Following consultation with staff, a new organisation structure plan was adopted in September 1994. The plan was designed to develop a team-based approach to service delivery and policy development so that Council could periodically compare service delivery standards and costs with the option of external contracting. The key areas were designated as Corporate and Community Services, Technical Services, Enterprise, and Governance.  Michael Courtney and John Wilkin took up management positions in the new structure.  After 27 years with Barrabool Shire, Mervyn Hair decided to leave the Shire in October, and set up a private consultancy. Merv cited his career highpoint as ‘creation of Surf Coast Shire after 15 years of submissions to at least seven inquiries’. Meanwhile Don Welsh took up an appointment as interim CEO of the newly-formed Colac Otway Shire and later went on to become CEO of Cardinia Shire.

Returning to democracy

Another major task for the Commissioner was to get the Council ready to hand back to elected councillors.  This involved broad community consultation to decide upon the number of councillors and the boundaries for electoral wards that took account of the uneven population distribution across townships and larger rural areas.  The final ward structure with nine councillor positions was approved by Governor in Council on 6 December 1994, The wards comprised three single councillor wards – Lorne, Winchelsea and Moriac, and two 3-councillor wards – Anglesea and Torquay.

New legislation provided that the State Electoral Commission would conduct future municipal elections, and an electoral office was located in the  newly purchased Price Street premises, separate from general Council activity.

The Shire worked with the City of Greater Geelong to devise Council information sessions and a series of workshops to prepare prospective candidates.  

The election took place on 25 March 1995 with the following result:

Anglesea:           Julie Hansen, Brian Butterworth, Mick Archer

Lorne:                 Henry Love

Moriac:               Brian Tanner

Torquay:            Noel Bates, Keith Grossman, Carol McCallum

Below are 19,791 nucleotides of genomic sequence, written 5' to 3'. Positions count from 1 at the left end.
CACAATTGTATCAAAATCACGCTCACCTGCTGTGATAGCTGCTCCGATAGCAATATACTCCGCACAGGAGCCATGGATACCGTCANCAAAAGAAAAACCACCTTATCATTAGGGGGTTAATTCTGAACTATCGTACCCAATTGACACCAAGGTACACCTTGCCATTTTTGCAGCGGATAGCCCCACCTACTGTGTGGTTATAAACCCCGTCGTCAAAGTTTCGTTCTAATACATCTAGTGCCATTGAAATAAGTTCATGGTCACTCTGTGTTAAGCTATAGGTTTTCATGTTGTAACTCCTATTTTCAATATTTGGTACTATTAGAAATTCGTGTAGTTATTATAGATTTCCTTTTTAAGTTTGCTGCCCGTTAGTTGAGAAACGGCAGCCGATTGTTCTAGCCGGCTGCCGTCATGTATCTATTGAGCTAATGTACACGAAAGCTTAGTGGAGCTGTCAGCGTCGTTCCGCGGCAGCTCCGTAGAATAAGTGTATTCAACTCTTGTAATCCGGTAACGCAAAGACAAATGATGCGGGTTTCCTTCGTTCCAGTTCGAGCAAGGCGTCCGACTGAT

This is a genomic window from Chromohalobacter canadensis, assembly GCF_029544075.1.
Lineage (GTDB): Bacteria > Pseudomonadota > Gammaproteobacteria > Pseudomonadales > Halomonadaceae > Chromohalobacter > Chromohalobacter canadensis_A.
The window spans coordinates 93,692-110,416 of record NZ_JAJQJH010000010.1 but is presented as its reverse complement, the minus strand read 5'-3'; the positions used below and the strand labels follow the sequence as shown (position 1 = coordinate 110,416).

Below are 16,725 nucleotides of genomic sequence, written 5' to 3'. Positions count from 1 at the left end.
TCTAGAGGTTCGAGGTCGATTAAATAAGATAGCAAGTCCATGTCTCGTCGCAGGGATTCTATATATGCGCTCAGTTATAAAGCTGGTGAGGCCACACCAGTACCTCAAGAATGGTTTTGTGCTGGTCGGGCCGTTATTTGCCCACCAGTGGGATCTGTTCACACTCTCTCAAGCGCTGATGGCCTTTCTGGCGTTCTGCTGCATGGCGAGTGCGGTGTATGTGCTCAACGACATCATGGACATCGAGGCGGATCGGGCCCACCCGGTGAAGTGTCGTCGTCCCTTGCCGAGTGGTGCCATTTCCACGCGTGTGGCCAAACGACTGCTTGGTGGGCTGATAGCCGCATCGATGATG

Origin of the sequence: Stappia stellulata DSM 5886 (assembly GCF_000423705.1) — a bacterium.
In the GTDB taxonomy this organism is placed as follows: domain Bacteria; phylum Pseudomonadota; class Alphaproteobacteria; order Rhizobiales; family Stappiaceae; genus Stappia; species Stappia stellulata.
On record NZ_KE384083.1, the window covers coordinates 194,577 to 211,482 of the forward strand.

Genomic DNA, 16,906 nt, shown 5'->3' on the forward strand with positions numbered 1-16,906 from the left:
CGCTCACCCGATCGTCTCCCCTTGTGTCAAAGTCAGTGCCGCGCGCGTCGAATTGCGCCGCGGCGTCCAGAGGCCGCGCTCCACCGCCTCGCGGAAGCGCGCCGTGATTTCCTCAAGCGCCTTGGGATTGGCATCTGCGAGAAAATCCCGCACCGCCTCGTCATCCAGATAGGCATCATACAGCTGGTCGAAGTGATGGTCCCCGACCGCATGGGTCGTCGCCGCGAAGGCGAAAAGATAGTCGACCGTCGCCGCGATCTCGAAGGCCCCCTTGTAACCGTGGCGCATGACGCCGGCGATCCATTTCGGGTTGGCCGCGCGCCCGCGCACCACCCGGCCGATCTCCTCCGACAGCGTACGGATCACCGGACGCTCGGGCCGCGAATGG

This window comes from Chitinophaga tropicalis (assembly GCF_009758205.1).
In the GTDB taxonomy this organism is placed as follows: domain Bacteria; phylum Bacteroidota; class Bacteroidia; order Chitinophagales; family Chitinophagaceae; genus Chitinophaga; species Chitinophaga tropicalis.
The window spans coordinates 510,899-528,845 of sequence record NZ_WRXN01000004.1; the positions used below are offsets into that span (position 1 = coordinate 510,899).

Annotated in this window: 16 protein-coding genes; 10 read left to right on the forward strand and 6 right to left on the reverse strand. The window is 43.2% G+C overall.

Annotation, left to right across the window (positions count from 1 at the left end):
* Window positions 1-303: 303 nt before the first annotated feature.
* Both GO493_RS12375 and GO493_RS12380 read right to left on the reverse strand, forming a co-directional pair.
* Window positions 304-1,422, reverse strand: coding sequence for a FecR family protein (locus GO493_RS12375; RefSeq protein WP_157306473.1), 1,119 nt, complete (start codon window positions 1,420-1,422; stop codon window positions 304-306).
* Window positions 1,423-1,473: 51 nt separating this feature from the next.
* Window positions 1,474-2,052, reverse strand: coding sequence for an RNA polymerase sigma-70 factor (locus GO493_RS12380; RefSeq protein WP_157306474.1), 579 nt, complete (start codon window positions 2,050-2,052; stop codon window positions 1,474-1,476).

Winchelsea:       Lindsay Schroeder

SurfCoast  Shire

And so the Shire was born! The Commissioner delivered a report ‘ Surf Coast Shire – An Overview of the First Year’ to the new councillors, urging them to continue to engage the community in defining  the Surf Coast Shire identity.

As the vanguard for local government reform in the 1990s, Surf Coast Shire was watched by the rest of Victoria, and during 1994 and 1995 the Commissioner was invited to address many Councils and other forums to explain the challenges of amalgamation.  

Unfortunately the early success of the Council was overshadowed by a difficult period between 1998 and 2001 when the financial position had deteriorated and a range of other matters restricted good Council practice. A Commission of Inquiry in 2003 made the point that ‘this was not the case since the inception of the Council in 1994, but emerged particularly during the period of the elected Council between March 1998 and March 2001.’  Fortunately, the Shire has returned to a position of strength and has resumed its position as a successful local government entity within a sound economic framework.

It is now up to others to recount the continuing story of Surf Coast Shire.


‘Appointment of Commissioners’, Victorian Government Gazette, 18 May 1993

‘Order Constituting Barrabool and Winchelsea Shire Council’, Victorian Government Gazette, 9 March 1994

Toni McCormack, Surf Coast Shire – An Overview of the First Year, 27 March 1995 (personal copy)

Peter Mansfield, In Perfectly Safe Hands, an overview of local government in Geelong and District since 1836, Geelong Historical Society, 2010.

Terry Maher, Commission of Inquiry into the Surf Coast Shire Council, Victorian Government Printer, 2003.

Ministerial Correspondence and Reports, 1994-1995, privately held by Toni McCormack, Torquay Victoria.

Pipeline, Surf Coast Shire staff newsletter – various editions 1994-1995.

‘Reform: we lead the way’, Surf Coast News, Surf Coast Shire Community newsletter, July 1994.

 ‘Surf Coast Celebrates Its First 10 Years’, Surf Coast Times, 8 March 2004.